Posted on December 2, 2022

Newsom’s Reparations Committee Will Recommend Handing Out $223,200 per Person to All Descendants of Slaves in California

Neirin Gray Desai and Stephen Lepore, Daily Mail, December 1, 2022

A reparations committee in California has suggested that descendants of slaves in the state could be compensated $223,200 each for ‘housing discrimination’.

The nine-member Reparations Task Force was formed by California Governor Gavin Newsom as part of the country’s largest ever effort to address reparations for slavery.

A focus of the California task force has been ‘housing discrimination’ – it has been estimated that it would cost around $569billion to compensate the 2.5 million Black Californians for setbacks between 1933 and 1977, according to the New York Times.

That is more than California’s $512.8billion expenditure in 2021 – which included funding for schools, hospitals, universities, highways, policing and corrections.

However, discussions are still underway, and the panel is continuing to consider how payments should be made – some suggested tuition and housing grants while others proposed cash.

The task force has also identified four other causes for reparations: Mass incarceration, unjust property seizures, devaluation of Black businesses and health care.

It has until June 2023 to submit its final recommendations to the Legislature.

Their estimations came after the task force hosted meetings across the state to meet with members of Black communities to better understand the economic impact of slavery.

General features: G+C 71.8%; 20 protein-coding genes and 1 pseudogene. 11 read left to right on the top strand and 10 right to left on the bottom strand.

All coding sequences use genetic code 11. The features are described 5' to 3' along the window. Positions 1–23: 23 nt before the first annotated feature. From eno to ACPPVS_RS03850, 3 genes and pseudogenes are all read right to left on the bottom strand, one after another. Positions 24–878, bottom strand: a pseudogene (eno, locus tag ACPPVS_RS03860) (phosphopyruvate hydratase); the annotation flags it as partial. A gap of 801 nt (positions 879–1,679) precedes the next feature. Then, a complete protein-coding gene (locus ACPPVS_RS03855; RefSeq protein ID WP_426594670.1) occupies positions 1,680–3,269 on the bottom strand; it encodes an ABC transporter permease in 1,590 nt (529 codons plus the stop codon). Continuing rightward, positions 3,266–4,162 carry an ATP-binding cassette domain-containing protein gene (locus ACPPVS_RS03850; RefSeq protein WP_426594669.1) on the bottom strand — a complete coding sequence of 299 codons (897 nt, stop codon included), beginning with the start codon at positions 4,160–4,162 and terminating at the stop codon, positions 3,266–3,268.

‘We are looking at reparations on a scale that is the largest since Reconstruction,’ task force member Jovan Scott Lewis, a professor at Berkeley, told the Times.

One example of housing discrimination the task force has considered is Russell City, a city that once existed near the San Francisco shoreline and provided refuge to Black families fleeing violence in the Deep South.

The task force was told by people that lived in Russell City, which has since been bulldozed, that the area was replaced with an industrial park and residents were expelled.

One former resident, Monique Henderson-Ford, told the Times she was paid out $2,200 for her home – less than a third of what she bought it for.

‘Imagine if the houses were still here,’ she said. ‘We would all be sitting on a fortune.’

The median wealth of Black households in the US is $24,100, compared with $188,200 for white households, according to the most recent Federal Reserve Board Survey of Consumer Finances, the Times reported.

After a task force meeting in September, Newsom vetoed a bill that would have extended its life.

The bill, which was introduced by Assembly and task force member Reggie Jones-Sawyer, would have allowed them to deliberate for an extra year until 2024.

Jones-Sawyer hoped that it would provide time to hear more testimony, but some disliked the idea.

‘[The bill which would extend] is a betrayal of Black Americans,’ said Tiffany Quarles, a member of the audience during one hearing, CalMatters reported. ‘We’ve been waiting for 400 years. We do not need an extension.’

The task force met at the California Science Center in South Los Angeles in September.

In that meeting it spoke about the time frame across which harms should be considered, and whether payments should be made exclusively to Californians.

It also said that it had been consulting with historians on how reparations had been paid in previous circumstances, such as after World War II.

Its next meetings, according to its government website, are scheduled for mid-December.

Earlier this year the task force put together a 500-page document outlining why African Americans that are descendants of 19th century slaves were due ‘comprehensive reparations’.